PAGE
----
“For thousands of years, elders have been held in high esteem and involved in the community,” says Steve McAlilly, CEO of Mississippi Methodist Senior Services. As the world shifted and the role of elders changed, Steve sought a way to bring them back to a place of reverence and respect. 15 years ago, Steve courageously opened the first Green House home in Tupelo, MS, effectively building a home where elders could live full and meaningful lives, “Within hours of moving in, a peace came over the home,” Steve remarks.
Not only do these homes positively effect the elders who live in them, but also the direct care staff who take on expanded roles to become the managers of the home. The skills that they learn in The Green House homes affect every area of their lives, “I’ve watched team members grow and thrive in the Green House” says Michele Daniel, VP of Philanthropy & Strategic Implementation. Mississippi Methodist Senior Services currently has 19 Green House homes on four separate campuses.
Returning the elders to a place of esteem, honor and respect is an investment in the quality of life of the entire community.
This 15 year milestone began with the vision of Dr. Bill Thomas and was embraced by Steve McAlilly’s leadership. Thanks to the support of The Robert Wood Johnson Foundation, this radically simple innovation has become a proven movement that continues to grow with integrity and sustainability. Now with Green House homes open and operating in 33 states, small house nursing homes are a trend addressing many of the challenges in healthcare. The Green House model is demonstrating that the status quo is not good enough and that there is a better way. Thank you to Mississippi Methodist Senior Services, and all of The Green House partners who have opened their doors in the past 15 years. Together we are fostering environments of empowerment, dignity and respect, and a world where every individual can anticipate a hopeful future
It is a pivotal moment in California’s history. The Small House Pilot Program is now live, and it has the potential to clearly demonstrate that there is a better way to deliver skilled nursing care. This profound opportunity requires that nursing home providers across the state, take a stand, and say, NOW IS THE TIME!
The wait has been long, making this moment all the more powerful. In 2013, through a tenacious journey, Mt. San Antonio Gardens became the first Green House Project in California. The work that they did to make regulatory gains with stakeholders across the state blazed a trail and were codified in late 2012, as Governor Brown signed into law Senate Bill 1228 (introduced by Sen. Elaine Alquist). The bill created The Small House Skilled Nursing Facilities Pilot Program, which authorized the development and operation of 10 pilot projects to deliver skilled nursing care in smaller, residential settings, “It puts the ‘home’ back into nursing home”, said Senator Alquist (D-San Jose). However, it wasn’t until early 2018, that the regulations to support this bill were released, and the request for applications is now open to the public. As a perennial advocate for elder directed, relationship rich living, The Green House Project is eager to support every effort to ensure the success of this opportunity.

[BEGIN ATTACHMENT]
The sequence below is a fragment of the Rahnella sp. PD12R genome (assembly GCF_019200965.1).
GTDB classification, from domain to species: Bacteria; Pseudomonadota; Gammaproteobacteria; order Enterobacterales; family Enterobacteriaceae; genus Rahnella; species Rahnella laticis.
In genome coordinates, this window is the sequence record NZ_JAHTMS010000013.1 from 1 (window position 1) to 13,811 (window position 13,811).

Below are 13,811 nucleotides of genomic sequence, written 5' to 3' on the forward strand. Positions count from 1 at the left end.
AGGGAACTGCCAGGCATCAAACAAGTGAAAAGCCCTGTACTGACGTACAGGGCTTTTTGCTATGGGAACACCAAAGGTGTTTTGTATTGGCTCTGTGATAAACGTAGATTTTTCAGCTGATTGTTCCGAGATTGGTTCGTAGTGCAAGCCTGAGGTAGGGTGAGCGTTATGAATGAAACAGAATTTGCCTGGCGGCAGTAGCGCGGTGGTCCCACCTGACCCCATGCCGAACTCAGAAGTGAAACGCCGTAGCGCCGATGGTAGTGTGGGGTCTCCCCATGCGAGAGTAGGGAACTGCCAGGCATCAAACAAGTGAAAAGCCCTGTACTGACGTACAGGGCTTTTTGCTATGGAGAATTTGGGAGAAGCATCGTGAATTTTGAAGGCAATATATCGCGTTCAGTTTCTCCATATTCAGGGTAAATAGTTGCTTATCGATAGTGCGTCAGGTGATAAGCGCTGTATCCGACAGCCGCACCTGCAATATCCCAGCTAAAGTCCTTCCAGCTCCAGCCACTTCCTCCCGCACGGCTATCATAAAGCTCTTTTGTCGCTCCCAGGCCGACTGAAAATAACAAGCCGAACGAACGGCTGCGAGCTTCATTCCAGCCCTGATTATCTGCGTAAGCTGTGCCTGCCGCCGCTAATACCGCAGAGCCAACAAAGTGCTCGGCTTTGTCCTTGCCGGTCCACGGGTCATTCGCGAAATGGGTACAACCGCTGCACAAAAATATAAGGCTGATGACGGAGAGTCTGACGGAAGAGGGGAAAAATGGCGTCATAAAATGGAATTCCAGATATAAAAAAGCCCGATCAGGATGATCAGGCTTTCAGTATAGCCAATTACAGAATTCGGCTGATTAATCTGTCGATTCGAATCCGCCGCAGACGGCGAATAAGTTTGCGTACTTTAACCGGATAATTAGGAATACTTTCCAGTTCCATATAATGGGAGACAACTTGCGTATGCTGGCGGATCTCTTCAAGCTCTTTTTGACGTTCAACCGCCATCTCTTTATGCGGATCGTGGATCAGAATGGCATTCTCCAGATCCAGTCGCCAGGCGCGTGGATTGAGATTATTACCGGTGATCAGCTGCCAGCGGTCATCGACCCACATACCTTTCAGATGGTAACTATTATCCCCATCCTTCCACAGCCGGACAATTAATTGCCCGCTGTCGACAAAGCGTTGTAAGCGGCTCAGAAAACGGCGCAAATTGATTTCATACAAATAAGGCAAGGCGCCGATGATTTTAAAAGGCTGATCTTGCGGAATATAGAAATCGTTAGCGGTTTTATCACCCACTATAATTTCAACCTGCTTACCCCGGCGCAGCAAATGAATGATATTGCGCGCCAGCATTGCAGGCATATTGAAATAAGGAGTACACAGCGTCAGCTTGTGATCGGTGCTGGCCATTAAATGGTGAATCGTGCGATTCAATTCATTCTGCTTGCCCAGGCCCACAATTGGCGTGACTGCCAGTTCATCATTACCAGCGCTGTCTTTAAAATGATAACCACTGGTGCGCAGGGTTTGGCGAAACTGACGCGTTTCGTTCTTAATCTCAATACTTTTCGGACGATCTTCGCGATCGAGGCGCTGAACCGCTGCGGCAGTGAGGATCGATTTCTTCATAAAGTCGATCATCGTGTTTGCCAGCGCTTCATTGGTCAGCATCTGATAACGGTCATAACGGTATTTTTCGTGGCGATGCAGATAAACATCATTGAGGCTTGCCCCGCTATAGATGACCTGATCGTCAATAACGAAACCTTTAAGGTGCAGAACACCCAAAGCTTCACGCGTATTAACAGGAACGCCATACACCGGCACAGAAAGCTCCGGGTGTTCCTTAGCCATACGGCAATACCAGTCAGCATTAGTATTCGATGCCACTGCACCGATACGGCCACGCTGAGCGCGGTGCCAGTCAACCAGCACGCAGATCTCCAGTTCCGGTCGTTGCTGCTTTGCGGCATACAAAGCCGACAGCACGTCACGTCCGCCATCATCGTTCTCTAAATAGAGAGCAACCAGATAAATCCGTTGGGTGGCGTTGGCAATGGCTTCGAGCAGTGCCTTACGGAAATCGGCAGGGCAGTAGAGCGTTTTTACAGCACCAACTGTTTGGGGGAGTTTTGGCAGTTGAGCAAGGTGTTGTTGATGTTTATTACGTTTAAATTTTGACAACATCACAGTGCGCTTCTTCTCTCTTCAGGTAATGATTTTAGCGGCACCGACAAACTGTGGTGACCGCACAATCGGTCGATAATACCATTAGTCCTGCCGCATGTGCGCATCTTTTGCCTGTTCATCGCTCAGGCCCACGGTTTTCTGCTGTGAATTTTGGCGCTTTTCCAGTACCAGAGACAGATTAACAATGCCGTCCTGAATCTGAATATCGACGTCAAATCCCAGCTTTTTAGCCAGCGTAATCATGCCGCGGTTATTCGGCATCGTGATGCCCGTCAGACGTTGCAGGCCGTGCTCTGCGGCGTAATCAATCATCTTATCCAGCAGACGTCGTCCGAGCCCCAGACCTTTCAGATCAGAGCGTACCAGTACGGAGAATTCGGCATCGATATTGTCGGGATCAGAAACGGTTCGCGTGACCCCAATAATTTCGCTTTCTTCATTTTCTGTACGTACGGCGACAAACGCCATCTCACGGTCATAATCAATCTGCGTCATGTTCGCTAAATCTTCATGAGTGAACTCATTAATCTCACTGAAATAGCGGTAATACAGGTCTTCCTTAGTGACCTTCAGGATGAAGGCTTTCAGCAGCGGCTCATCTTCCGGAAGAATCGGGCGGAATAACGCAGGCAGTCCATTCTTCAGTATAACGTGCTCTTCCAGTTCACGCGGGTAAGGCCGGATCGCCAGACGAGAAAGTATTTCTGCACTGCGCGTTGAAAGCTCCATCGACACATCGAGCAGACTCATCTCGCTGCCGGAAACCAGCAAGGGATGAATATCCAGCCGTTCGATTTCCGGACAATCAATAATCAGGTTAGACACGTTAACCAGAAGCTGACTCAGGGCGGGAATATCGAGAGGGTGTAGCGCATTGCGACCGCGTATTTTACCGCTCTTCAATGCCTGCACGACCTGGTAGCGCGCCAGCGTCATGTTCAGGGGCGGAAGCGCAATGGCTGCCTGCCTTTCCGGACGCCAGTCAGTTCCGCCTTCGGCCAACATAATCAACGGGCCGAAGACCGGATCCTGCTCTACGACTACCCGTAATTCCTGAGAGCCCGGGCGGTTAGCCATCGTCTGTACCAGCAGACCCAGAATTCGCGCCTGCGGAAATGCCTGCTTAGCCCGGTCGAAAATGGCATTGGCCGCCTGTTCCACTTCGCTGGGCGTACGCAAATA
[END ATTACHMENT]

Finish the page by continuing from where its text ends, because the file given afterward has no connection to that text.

The Green House Project has come to be recognized as the leader of the small house movement to create a high-quality, cost-effective, human-scale alternative to the traditional nursing home. Studies of the Green House model have found that:
• Residents have a better quality of life and receive higher-quality care than residents in traditional nursing homes.
• Staff report higher job satisfaction and increased likelihood of remaining in their jobs.
• Family members are willing to drive farther and pay more to have access to a Green House home for a loved one.
Real Home, Meaningful Life, and Empowered Staff: these core values align well with the regulations of the Small House Pilot in California, and they drive change in Green House homes, creating quality outcomes, consumer demand and preferred partnerships in the healthcare system.